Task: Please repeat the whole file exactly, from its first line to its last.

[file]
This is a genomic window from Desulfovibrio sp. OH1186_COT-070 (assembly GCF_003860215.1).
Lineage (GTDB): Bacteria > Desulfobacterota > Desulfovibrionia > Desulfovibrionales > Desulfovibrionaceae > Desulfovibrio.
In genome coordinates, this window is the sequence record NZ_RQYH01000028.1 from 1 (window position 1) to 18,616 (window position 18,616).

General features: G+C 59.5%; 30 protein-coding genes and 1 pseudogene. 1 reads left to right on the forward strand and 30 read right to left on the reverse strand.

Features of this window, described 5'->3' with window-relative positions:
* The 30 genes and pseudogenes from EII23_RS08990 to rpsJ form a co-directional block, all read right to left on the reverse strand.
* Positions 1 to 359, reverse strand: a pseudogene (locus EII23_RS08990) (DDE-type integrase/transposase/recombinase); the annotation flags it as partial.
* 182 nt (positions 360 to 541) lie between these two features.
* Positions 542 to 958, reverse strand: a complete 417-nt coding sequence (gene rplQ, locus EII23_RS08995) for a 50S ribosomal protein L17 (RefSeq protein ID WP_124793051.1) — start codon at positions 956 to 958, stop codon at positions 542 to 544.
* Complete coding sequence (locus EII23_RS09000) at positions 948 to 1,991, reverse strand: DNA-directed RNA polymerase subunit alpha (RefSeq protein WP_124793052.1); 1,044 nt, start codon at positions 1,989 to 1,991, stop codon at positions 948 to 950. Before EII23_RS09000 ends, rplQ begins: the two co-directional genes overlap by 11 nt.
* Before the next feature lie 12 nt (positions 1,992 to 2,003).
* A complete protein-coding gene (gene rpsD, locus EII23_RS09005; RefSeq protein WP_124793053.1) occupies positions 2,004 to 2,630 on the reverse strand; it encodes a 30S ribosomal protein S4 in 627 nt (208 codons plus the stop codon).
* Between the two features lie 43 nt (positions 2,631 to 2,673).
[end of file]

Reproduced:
This is a genomic window from Desulfovibrio sp. OH1186_COT-070 (assembly GCF_003860215.1).
Lineage (GTDB): Bacteria > Desulfobacterota > Desulfovibrionia > Desulfovibrionales > Desulfovibrionaceae > Desulfovibrio.
In genome coordinates, this window is the sequence record NZ_RQYH01000028.1 from 1 (window position 1) to 18,616 (window position 18,616).

General features: G+C 59.5%; 30 protein-coding genes and 1 pseudogene. 1 reads left to right on the forward strand and 30 read right to left on the reverse strand.

Features of this window, described 5'->3' with window-relative positions:
* The 30 genes and pseudogenes from EII23_RS08990 to rpsJ form a co-directional block, all read right to left on the reverse strand.
* Positions 1 to 359, reverse strand: a pseudogene (locus EII23_RS08990) (DDE-type integrase/transposase/recombinase); the annotation flags it as partial.
* 182 nt (positions 360 to 541) lie between these two features.
* Positions 542 to 958, reverse strand: a complete 417-nt coding sequence (gene rplQ, locus EII23_RS08995) for a 50S ribosomal protein L17 (RefSeq protein ID WP_124793051.1) — start codon at positions 956 to 958, stop codon at positions 542 to 544.
* Complete coding sequence (locus EII23_RS09000) at positions 948 to 1,991, reverse strand: DNA-directed RNA polymerase subunit alpha (RefSeq protein WP_124793052.1); 1,044 nt, start codon at positions 1,989 to 1,991, stop codon at positions 948 to 950. Before EII23_RS09000 ends, rplQ begins: the two co-directional genes overlap by 11 nt.
* Before the next feature lie 12 nt (positions 1,992 to 2,003).
* A complete protein-coding gene (gene rpsD, locus EII23_RS09005; RefSeq protein WP_124793053.1) occupies positions 2,004 to 2,630 on the reverse strand; it encodes a 30S ribosomal protein S4 in 627 nt (208 codons plus the stop codon).
* Between the two features lie 43 nt (positions 2,631 to 2,673).